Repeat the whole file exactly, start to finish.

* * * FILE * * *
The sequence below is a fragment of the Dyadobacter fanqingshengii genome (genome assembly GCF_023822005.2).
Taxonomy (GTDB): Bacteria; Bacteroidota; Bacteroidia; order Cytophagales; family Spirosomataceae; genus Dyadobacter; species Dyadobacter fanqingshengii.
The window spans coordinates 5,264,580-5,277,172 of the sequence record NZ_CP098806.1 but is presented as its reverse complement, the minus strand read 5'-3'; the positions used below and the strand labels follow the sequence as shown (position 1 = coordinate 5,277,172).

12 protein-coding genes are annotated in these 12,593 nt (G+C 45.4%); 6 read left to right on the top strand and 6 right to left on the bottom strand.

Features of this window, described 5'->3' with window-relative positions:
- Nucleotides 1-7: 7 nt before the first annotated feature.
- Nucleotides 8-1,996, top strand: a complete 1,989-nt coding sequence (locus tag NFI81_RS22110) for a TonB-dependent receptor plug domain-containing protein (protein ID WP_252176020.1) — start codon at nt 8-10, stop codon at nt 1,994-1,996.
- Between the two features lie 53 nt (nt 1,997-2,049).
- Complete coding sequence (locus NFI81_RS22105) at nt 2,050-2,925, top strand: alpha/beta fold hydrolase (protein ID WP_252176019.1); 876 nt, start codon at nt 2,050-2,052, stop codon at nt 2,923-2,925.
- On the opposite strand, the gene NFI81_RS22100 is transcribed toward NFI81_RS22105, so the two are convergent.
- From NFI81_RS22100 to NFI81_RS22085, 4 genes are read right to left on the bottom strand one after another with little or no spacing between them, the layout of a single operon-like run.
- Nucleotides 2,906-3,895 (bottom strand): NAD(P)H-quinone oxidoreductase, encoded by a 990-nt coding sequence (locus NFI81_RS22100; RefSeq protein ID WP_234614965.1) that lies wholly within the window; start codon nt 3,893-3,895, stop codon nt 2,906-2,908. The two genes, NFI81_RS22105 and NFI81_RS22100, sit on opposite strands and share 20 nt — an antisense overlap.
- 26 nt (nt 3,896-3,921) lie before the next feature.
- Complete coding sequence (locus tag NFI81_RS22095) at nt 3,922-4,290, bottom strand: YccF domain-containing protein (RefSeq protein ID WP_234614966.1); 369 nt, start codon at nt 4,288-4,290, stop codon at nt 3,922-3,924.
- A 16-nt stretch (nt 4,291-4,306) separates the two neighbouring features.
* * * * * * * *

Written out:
The sequence below is a fragment of the Dyadobacter fanqingshengii genome (genome assembly GCF_023822005.2).
Taxonomy (GTDB): Bacteria; Bacteroidota; Bacteroidia; order Cytophagales; family Spirosomataceae; genus Dyadobacter; species Dyadobacter fanqingshengii.
The window spans coordinates 5,264,580-5,277,172 of the sequence record NZ_CP098806.1 but is presented as its reverse complement, the minus strand read 5'-3'; the positions used below and the strand labels follow the sequence as shown (position 1 = coordinate 5,277,172).

12 protein-coding genes are annotated in these 12,593 nt (G+C 45.4%); 6 read left to right on the top strand and 6 right to left on the bottom strand.

Features of this window, described 5'->3' with window-relative positions:
- Nucleotides 1-7: 7 nt before the first annotated feature.
- Nucleotides 8-1,996, top strand: a complete 1,989-nt coding sequence (locus tag NFI81_RS22110) for a TonB-dependent receptor plug domain-containing protein (protein ID WP_252176020.1) — start codon at nt 8-10, stop codon at nt 1,994-1,996.
- Between the two features lie 53 nt (nt 1,997-2,049).
- Complete coding sequence (locus NFI81_RS22105) at nt 2,050-2,925, top strand: alpha/beta fold hydrolase (protein ID WP_252176019.1); 876 nt, start codon at nt 2,050-2,052, stop codon at nt 2,923-2,925.
- On the opposite strand, the gene NFI81_RS22100 is transcribed toward NFI81_RS22105, so the two are convergent.
- From NFI81_RS22100 to NFI81_RS22085, 4 genes are read right to left on the bottom strand one after another with little or no spacing between them, the layout of a single operon-like run.
- Nucleotides 2,906-3,895 (bottom strand): NAD(P)H-quinone oxidoreductase, encoded by a 990-nt coding sequence (locus NFI81_RS22100; RefSeq protein ID WP_234614965.1) that lies wholly within the window; start codon nt 3,893-3,895, stop codon nt 2,906-2,908. The two genes, NFI81_RS22105 and NFI81_RS22100, sit on opposite strands and share 20 nt — an antisense overlap.
- 26 nt (nt 3,896-3,921) lie before the next feature.
- Complete coding sequence (locus tag NFI81_RS22095) at nt 3,922-4,290, bottom strand: YccF domain-containing protein (RefSeq protein ID WP_234614966.1); 369 nt, start codon at nt 4,288-4,290, stop codon at nt 3,922-3,924.
- A 16-nt stretch (nt 4,291-4,306) separates the two neighbouring features.